- Finance minister says rupee's movement determined by market dynamics and SBP did not intervene
- Says import ban on CBUs of cars, mobiles and home appliances will remain in place till September 2022
Finance Minister Miftah Ismail said on Saturday that the government only had a few options at its disposal to avert a default, and it resorted to curbing imports to minimise the trade deficit and control the outflow of dollars.
Speaking to traders at the Karachi Chamber of Commerce and Industry (KCCI), he said the government could increase the interest rate by 200-300 basis points, and that would trigger a contraction in imports as well. However, “we are trying to curb imports through suspension of inward shipments of a few product categories”.
According to him, this move would minimise the impact faced by the public. He highlighted that the government had the option to print more money but it would trigger a fresh wave of inflation, which is already at a 14-year high.
He further added that dollar was moving as per the demand and supply dynamics and the State Bank of Pakistan (SBP) had not intervened in the currency market. The rupee has seen an extremely volatile ride in recent weeks, closing at an all-time low of 239.94 on July 28 before appreciating nearly 7% in the next six sessions.
As authorities moved to curb imports, many have raised the question if suppressing inward shipments would also reduce tax collection.
“The Federal Board of Revenue (FBR) chairman is monitoring tax collection every day and he is concerned about the drop in customs duty collection as a result of contraction in imports however, we are ready to face that,” he said.
“Import ban on CBUs of cars, mobiles and home appliances will remain in place till September 2022.”
Citing that businessmen were recommending the government to close down all exchange companies to stablise the dollar, he pointed out that it would trigger unemployment.
Currently, exchange companies are surrendering dollars to the inter-bank market and the SBP on a daily basis and Pakistan cannot run without such firms, he said. Moreover, Miftah noted that importers were also helping the economy by paying customs duty.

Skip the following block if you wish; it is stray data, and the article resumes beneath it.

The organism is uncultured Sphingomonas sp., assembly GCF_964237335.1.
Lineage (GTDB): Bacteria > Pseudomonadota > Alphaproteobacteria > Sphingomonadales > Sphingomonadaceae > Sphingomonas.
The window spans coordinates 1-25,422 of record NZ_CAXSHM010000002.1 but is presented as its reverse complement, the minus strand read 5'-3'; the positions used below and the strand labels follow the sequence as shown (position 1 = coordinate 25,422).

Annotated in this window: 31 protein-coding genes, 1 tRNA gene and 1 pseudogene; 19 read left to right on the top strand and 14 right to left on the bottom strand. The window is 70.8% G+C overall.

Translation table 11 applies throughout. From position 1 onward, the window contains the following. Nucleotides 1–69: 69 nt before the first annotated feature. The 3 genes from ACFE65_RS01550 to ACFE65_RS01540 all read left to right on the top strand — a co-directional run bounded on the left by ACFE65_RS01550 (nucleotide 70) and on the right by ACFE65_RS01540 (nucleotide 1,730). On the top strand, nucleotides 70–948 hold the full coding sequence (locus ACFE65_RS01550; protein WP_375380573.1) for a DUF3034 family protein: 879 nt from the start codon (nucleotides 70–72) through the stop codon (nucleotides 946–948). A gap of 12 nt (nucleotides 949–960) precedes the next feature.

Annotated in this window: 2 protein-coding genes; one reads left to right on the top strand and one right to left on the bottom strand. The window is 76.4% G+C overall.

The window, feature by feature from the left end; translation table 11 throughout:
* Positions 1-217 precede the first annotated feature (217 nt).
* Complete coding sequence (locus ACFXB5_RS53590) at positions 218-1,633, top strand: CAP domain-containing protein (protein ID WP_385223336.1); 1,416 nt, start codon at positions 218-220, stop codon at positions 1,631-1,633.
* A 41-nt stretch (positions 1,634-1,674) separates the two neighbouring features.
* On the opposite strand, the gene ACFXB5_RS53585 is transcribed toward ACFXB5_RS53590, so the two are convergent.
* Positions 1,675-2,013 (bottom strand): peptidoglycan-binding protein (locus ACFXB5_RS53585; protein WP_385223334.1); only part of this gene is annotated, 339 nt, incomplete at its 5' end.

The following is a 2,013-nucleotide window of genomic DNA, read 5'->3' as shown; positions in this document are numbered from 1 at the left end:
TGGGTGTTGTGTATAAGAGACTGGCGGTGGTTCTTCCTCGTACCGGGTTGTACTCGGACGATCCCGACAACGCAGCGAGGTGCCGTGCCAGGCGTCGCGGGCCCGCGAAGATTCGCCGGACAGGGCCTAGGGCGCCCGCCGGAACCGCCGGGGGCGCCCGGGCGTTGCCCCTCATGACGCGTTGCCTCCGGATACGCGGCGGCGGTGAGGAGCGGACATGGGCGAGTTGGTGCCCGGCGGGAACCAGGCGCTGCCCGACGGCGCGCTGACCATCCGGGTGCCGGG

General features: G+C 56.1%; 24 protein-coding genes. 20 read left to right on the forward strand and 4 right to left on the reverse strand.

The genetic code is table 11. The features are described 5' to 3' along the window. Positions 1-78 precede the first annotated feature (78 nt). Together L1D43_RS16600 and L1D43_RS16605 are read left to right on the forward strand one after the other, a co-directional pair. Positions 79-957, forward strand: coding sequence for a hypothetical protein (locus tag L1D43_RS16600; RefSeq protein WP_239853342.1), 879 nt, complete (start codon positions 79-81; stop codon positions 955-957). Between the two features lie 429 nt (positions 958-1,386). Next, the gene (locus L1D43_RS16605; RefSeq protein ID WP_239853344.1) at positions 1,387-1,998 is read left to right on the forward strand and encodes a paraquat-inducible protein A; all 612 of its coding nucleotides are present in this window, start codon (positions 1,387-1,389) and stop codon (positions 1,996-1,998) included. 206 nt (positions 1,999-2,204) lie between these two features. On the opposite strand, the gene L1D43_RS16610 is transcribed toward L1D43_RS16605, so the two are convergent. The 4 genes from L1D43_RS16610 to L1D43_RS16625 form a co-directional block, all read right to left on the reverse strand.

“We know importers will suffer from government’s decision to suspend shipments of few items but this move is vital to save Pakistan,” the finance minister said.
He lamented that Pakistan’s economy always relied on import-based growth and stressed that import substitution model was impractical for it.
Developed countries have grown through export led growth, however, Pakistan’s exports have risen a mere $5.5 billion in the last 11 years, he lamented.
“Our private sector saving is equal to private sector investment so government cannot take money from firms to fund the budget deficit,” the finance minister regretted.
He said that Pakistan and Sri Lanka announced fuel subsidy in February 2022, however, Sri Lanka did not back down from its decision and defaulted.
“We reversed the oil price subsidy and averted the threat of default,” he said. “Bangladesh has also announced a steep increase in petrol prices as the nation is approaching the International Monetary Fund for funding.”
Talking about the reversal of fixed tax regime, he admitted that before imposing the levy, he failed to take into account the small scale shops such as pan and cigarette kiosks.
“It was my mistake and if the government had not reversed the fix tax regime, small scale shops would have shut down,” the finance minister said.
While speaking at the Pakistan Stock Exchange (PSX) on Friday, Miftah said he saw direct economic fundamentals affecting the currency.
He said imports of $7.7 billion against $2.9 billion in exports in one month would certainly add pressure on the rupee.
He added that Pakistan witnessed a trade deficit of $48.7 billion in the previous fiscal year, and an ‘unsustainable’ current account deficit of nearly $18 billion.
“No country can sustain such current account deficits,” he stressed.